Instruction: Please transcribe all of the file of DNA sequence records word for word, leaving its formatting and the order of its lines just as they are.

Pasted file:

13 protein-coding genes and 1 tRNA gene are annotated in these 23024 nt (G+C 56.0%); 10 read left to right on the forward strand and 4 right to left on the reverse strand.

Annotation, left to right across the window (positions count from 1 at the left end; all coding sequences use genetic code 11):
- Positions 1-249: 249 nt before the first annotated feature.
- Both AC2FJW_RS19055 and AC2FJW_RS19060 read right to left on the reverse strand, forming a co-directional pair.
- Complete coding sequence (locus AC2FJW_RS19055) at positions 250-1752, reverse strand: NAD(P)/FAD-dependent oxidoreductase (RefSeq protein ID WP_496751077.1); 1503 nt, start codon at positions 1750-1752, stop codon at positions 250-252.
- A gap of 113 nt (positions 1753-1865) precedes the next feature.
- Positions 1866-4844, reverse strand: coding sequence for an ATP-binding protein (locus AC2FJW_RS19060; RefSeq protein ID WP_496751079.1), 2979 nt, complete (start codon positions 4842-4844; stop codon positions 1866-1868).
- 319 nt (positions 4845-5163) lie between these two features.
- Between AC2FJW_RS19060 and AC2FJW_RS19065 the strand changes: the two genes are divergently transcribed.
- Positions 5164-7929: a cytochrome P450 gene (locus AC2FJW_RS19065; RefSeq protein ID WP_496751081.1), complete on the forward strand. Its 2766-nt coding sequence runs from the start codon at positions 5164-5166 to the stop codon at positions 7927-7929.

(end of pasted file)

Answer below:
13 protein-coding genes and 1 tRNA gene are annotated in these 23024 nt (G+C 56.0%); 10 read left to right on the forward strand and 4 right to left on the reverse strand.

Annotation, left to right across the window (positions count from 1 at the left end; all coding sequences use genetic code 11):
- Positions 1-249: 249 nt before the first annotated feature.
- Both AC2FJW_RS19055 and AC2FJW_RS19060 read right to left on the reverse strand, forming a co-directional pair.
- Complete coding sequence (locus AC2FJW_RS19055) at positions 250-1752, reverse strand: NAD(P)/FAD-dependent oxidoreductase (RefSeq protein ID WP_496751077.1); 1503 nt, start codon at positions 1750-1752, stop codon at positions 250-252.
- A gap of 113 nt (positions 1753-1865) precedes the next feature.
- Positions 1866-4844, reverse strand: coding sequence for an ATP-binding protein (locus AC2FJW_RS19060; RefSeq protein ID WP_496751079.1), 2979 nt, complete (start codon positions 4842-4844; stop codon positions 1866-1868).
- 319 nt (positions 4845-5163) lie between these two features.
- Between AC2FJW_RS19060 and AC2FJW_RS19065 the strand changes: the two genes are divergently transcribed.
- Positions 5164-7929: a cytochrome P450 gene (locus AC2FJW_RS19065; RefSeq protein ID WP_496751081.1), complete on the forward strand. Its 2766-nt coding sequence runs from the start codon at positions 5164-5166 to the stop codon at positions 7927-7929.